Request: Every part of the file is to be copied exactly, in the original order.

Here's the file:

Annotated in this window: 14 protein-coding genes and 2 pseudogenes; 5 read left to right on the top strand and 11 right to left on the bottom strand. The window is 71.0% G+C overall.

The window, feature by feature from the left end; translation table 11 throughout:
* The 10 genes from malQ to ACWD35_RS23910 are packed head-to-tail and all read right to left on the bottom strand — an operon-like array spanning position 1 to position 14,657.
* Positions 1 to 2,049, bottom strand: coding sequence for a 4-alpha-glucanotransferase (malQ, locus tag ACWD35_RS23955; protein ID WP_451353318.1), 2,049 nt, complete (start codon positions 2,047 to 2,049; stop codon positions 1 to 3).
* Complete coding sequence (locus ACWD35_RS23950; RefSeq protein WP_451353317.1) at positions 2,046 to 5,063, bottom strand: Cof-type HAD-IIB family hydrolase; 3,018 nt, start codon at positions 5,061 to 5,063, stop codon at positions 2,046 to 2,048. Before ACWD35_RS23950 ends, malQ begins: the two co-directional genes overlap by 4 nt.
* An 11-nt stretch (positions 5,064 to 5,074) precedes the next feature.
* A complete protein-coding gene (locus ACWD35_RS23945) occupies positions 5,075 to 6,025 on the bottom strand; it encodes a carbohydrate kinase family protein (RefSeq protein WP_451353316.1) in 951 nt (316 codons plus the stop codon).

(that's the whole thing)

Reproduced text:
Annotated in this window: 14 protein-coding genes and 2 pseudogenes; 5 read left to right on the top strand and 11 right to left on the bottom strand. The window is 71.0% G+C overall.

The window, feature by feature from the left end; translation table 11 throughout:
* The 10 genes from malQ to ACWD35_RS23910 are packed head-to-tail and all read right to left on the bottom strand — an operon-like array spanning position 1 to position 14,657.
* Positions 1 to 2,049, bottom strand: coding sequence for a 4-alpha-glucanotransferase (malQ, locus tag ACWD35_RS23955; protein ID WP_451353318.1), 2,049 nt, complete (start codon positions 2,047 to 2,049; stop codon positions 1 to 3).
* Complete coding sequence (locus ACWD35_RS23950; RefSeq protein WP_451353317.1) at positions 2,046 to 5,063, bottom strand: Cof-type HAD-IIB family hydrolase; 3,018 nt, start codon at positions 5,061 to 5,063, stop codon at positions 2,046 to 2,048. Before ACWD35_RS23950 ends, malQ begins: the two co-directional genes overlap by 4 nt.
* An 11-nt stretch (positions 5,064 to 5,074) precedes the next feature.
* A complete protein-coding gene (locus ACWD35_RS23945) occupies positions 5,075 to 6,025 on the bottom strand; it encodes a carbohydrate kinase family protein (RefSeq protein WP_451353316.1) in 951 nt (316 codons plus the stop codon).